Finding the right words to label our emotions can be hard, especially for young children. In this book, fruits and vegetables show feelings and words to help children understand how they and how others feel.
Before, During and After Reading
Discuss the title of the story. Explain that the title, How Are You Peeling, is a way the author played with words. Open the book to the inside cover. Look at the pictures of the fruits and vegetables and talk about how they have been peeled to make each fruit and vegetable look like they have different expressions, emotions and feelings. Identify the different feelings, moods and emotions that you see and begin to create a list of feeling words.
Identify syllables in words. Explain to your child that words are made up of parts, or syllables. Each time you come to a feeling word, pause, say the word slowly, and see if your child can guess the word. Invite your child to make a movement and change his facial expression as you say the word slowly together. For example, for the word “excited,” your child might have an excited expression while jumping three times. For the word “mad,” your child could stomp his foot while showing a mad or angry facial expression.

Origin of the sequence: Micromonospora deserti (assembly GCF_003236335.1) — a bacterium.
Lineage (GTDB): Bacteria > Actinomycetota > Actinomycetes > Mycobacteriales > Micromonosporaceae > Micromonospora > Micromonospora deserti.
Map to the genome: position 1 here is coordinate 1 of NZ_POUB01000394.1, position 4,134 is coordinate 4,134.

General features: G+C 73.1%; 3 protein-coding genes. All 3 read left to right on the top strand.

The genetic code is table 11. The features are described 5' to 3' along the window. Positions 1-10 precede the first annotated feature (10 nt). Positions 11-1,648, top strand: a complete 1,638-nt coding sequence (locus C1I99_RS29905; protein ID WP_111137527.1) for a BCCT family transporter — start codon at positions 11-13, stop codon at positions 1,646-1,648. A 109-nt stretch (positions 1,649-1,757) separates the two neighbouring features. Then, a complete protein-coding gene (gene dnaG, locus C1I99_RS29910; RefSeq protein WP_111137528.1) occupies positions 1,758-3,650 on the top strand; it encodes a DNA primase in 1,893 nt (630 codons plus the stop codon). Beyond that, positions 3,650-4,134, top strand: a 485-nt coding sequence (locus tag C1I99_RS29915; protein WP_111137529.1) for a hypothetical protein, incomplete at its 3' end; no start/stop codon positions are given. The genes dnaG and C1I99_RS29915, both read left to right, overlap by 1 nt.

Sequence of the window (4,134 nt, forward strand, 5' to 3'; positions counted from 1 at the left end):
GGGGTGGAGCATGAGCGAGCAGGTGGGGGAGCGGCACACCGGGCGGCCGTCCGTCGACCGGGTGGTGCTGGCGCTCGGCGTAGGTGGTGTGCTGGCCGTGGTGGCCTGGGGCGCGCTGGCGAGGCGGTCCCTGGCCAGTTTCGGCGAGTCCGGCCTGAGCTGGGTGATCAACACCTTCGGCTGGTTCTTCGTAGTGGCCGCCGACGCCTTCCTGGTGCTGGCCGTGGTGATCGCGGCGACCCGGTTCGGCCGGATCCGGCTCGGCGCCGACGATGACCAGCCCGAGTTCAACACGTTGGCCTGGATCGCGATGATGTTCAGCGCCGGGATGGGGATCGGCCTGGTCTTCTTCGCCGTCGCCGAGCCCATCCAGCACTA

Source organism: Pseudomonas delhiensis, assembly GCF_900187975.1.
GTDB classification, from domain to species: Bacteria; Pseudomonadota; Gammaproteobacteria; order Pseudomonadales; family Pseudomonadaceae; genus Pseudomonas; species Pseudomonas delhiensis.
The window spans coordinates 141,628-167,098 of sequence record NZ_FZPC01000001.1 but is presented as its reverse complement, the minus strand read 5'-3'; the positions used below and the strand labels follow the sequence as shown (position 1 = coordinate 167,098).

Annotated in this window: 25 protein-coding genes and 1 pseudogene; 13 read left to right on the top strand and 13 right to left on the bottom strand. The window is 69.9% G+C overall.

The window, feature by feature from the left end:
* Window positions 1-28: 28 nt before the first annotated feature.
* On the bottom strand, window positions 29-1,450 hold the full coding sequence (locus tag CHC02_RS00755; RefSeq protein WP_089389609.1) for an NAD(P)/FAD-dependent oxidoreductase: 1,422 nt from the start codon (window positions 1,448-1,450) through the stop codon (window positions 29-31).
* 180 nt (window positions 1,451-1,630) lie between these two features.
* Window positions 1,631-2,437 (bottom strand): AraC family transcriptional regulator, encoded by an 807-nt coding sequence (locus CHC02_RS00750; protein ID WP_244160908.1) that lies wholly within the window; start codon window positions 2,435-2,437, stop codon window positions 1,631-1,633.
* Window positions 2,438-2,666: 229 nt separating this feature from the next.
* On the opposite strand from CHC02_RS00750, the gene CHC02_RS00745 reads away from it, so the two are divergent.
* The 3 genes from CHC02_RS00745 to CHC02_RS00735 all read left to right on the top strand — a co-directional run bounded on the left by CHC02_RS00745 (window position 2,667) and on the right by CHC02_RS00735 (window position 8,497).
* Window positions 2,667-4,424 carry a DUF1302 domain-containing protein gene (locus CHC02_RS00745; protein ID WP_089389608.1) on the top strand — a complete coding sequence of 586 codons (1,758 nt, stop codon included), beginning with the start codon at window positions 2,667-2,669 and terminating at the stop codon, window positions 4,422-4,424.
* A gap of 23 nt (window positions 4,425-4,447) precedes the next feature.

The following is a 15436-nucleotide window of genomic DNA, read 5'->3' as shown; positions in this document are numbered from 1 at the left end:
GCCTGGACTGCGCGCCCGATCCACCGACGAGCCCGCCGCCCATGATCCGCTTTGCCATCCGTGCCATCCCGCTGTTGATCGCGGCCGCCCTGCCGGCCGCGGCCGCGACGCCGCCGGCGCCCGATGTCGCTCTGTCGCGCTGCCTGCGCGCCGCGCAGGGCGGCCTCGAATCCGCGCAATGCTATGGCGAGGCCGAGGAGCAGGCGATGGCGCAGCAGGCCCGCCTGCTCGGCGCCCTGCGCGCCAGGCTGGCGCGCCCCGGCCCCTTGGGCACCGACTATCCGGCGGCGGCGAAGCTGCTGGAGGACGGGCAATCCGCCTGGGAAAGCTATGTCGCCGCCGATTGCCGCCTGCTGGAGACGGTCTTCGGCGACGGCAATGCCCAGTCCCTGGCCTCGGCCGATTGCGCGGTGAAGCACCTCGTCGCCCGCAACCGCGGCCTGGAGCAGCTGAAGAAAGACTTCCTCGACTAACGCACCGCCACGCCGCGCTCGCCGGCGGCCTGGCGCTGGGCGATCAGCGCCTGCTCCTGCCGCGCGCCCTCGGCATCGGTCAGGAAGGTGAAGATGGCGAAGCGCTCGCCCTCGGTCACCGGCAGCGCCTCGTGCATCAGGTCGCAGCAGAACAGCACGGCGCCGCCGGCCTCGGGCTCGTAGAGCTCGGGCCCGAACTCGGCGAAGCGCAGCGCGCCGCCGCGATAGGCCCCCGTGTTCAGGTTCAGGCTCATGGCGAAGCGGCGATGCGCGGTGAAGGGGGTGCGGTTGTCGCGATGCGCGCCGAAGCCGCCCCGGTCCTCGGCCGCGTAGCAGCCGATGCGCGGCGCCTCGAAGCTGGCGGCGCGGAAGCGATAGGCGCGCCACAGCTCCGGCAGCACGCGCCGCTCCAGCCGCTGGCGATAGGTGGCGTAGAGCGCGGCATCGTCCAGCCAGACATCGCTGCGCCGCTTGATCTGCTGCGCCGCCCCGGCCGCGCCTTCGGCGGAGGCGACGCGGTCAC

Beginning Writing and Letter Knowledge
Create a “How Are You Feeling” book with your child. Take pictures of your child making his own facial expressions to reflect the words or emotions on the list you created before the story. Print the pictures and have your child label each picture with the “feeling” word. Depending on your child’s ability level, the label may be just the first sound of the word (e.g., ‘s’ for silly), a complete sentence (e.g., I am making a silly face), or somewhere in between. See the reading activity Right now, I feel . . . for more ideas.
For more books about emotions, see Yesterday I Had the Blues.
Explore other recommended children’s books and reading activities for five-year-olds, or take the Reading BrightStart! Preschool Reading Screener. The screener can help you determine if your child is on the path to reading readiness, and provides a free plan for moving forward.